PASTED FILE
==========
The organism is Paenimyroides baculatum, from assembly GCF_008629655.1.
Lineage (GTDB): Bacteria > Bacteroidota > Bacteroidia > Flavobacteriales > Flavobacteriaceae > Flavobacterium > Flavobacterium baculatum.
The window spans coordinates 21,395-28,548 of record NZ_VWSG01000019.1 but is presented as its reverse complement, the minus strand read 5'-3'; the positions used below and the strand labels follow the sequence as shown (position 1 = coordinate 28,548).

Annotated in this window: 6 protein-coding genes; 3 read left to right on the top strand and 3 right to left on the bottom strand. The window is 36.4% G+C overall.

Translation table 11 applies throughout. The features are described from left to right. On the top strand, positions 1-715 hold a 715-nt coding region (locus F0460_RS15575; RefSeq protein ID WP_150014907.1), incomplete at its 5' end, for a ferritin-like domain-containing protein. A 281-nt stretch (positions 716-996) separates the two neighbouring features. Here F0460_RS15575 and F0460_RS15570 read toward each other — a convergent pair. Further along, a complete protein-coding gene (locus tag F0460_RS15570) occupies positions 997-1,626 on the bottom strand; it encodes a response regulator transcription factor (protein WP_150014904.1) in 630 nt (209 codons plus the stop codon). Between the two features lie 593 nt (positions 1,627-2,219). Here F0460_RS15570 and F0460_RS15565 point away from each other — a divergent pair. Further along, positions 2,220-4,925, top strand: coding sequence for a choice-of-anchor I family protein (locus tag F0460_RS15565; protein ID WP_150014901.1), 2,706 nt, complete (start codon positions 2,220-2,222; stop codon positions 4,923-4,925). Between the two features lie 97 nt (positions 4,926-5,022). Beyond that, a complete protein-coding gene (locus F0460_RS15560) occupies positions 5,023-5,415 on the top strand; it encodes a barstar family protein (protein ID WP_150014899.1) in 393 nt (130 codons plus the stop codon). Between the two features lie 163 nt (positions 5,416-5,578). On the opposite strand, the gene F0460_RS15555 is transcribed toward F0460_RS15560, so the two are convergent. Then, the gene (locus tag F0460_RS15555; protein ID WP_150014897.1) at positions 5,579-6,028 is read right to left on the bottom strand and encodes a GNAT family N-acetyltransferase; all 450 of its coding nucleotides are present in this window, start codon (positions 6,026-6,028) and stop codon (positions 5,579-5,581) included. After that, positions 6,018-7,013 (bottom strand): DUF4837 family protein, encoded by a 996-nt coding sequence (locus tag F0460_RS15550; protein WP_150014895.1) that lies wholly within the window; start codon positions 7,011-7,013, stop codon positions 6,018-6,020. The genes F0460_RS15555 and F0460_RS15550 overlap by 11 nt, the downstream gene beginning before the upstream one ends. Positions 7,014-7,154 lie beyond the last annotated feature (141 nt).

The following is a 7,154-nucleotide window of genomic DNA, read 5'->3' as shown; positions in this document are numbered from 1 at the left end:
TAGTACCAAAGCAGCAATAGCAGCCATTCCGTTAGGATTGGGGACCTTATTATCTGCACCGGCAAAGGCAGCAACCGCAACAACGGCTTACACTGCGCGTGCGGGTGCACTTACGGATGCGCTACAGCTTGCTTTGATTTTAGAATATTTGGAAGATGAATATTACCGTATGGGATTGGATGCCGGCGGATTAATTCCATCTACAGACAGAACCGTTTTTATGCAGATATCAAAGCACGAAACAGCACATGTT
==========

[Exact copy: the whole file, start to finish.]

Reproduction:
The organism is Paenimyroides baculatum, from assembly GCF_008629655.1.
Lineage (GTDB): Bacteria > Bacteroidota > Bacteroidia > Flavobacteriales > Flavobacteriaceae > Flavobacterium > Flavobacterium baculatum.
The window spans coordinates 21,395-28,548 of record NZ_VWSG01000019.1 but is presented as its reverse complement, the minus strand read 5'-3'; the positions used below and the strand labels follow the sequence as shown (position 1 = coordinate 28,548).

Annotated in this window: 6 protein-coding genes; 3 read left to right on the top strand and 3 right to left on the bottom strand. The window is 36.4% G+C overall.

Translation table 11 applies throughout. The features are described from left to right. On the top strand, positions 1-715 hold a 715-nt coding region (locus F0460_RS15575; RefSeq protein ID WP_150014907.1), incomplete at its 5' end, for a ferritin-like domain-containing protein. A 281-nt stretch (positions 716-996) separates the two neighbouring features. Here F0460_RS15575 and F0460_RS15570 read toward each other — a convergent pair. Further along, a complete protein-coding gene (locus tag F0460_RS15570) occupies positions 997-1,626 on the bottom strand; it encodes a response regulator transcription factor (protein WP_150014904.1) in 630 nt (209 codons plus the stop codon). Between the two features lie 593 nt (positions 1,627-2,219). Here F0460_RS15570 and F0460_RS15565 point away from each other — a divergent pair. Further along, positions 2,220-4,925, top strand: coding sequence for a choice-of-anchor I family protein (locus tag F0460_RS15565; protein ID WP_150014901.1), 2,706 nt, complete (start codon positions 2,220-2,222; stop codon positions 4,923-4,925). Between the two features lie 97 nt (positions 4,926-5,022). Beyond that, a complete protein-coding gene (locus F0460_RS15560) occupies positions 5,023-5,415 on the top strand; it encodes a barstar family protein (protein ID WP_150014899.1) in 393 nt (130 codons plus the stop codon). Between the two features lie 163 nt (positions 5,416-5,578). On the opposite strand, the gene F0460_RS15555 is transcribed toward F0460_RS15560, so the two are convergent. Then, the gene (locus tag F0460_RS15555; protein ID WP_150014897.1) at positions 5,579-6,028 is read right to left on the bottom strand and encodes a GNAT family N-acetyltransferase; all 450 of its coding nucleotides are present in this window, start codon (positions 6,026-6,028) and stop codon (positions 5,579-5,581) included. After that, positions 6,018-7,013 (bottom strand): DUF4837 family protein, encoded by a 996-nt coding sequence (locus tag F0460_RS15550; protein WP_150014895.1) that lies wholly within the window; start codon positions 7,011-7,013, stop codon positions 6,018-6,020. The genes F0460_RS15555 and F0460_RS15550 overlap by 11 nt, the downstream gene beginning before the upstream one ends. Positions 7,014-7,154 lie beyond the last annotated feature (141 nt).

The following is a 7,154-nucleotide window of genomic DNA, read 5'->3' as shown; positions in this document are numbered from 1 at the left end:
TAGTACCAAAGCAGCAATAGCAGCCATTCCGTTAGGATTGGGGACCTTATTATCTGCACCGGCAAAGGCAGCAACCGCAACAACGGCTTACACTGCGCGTGCGGGTGCACTTACGGATGCGCTACAGCTTGCTTTGATTTTAGAATATTTGGAAGATGAATATTACCGTATGGGATTGGATGCCGGCGGATTAATTCCATCTACAGACAGAACCGTTTTTATGCAGATATCAAAGCACGAAACAGCACATGTT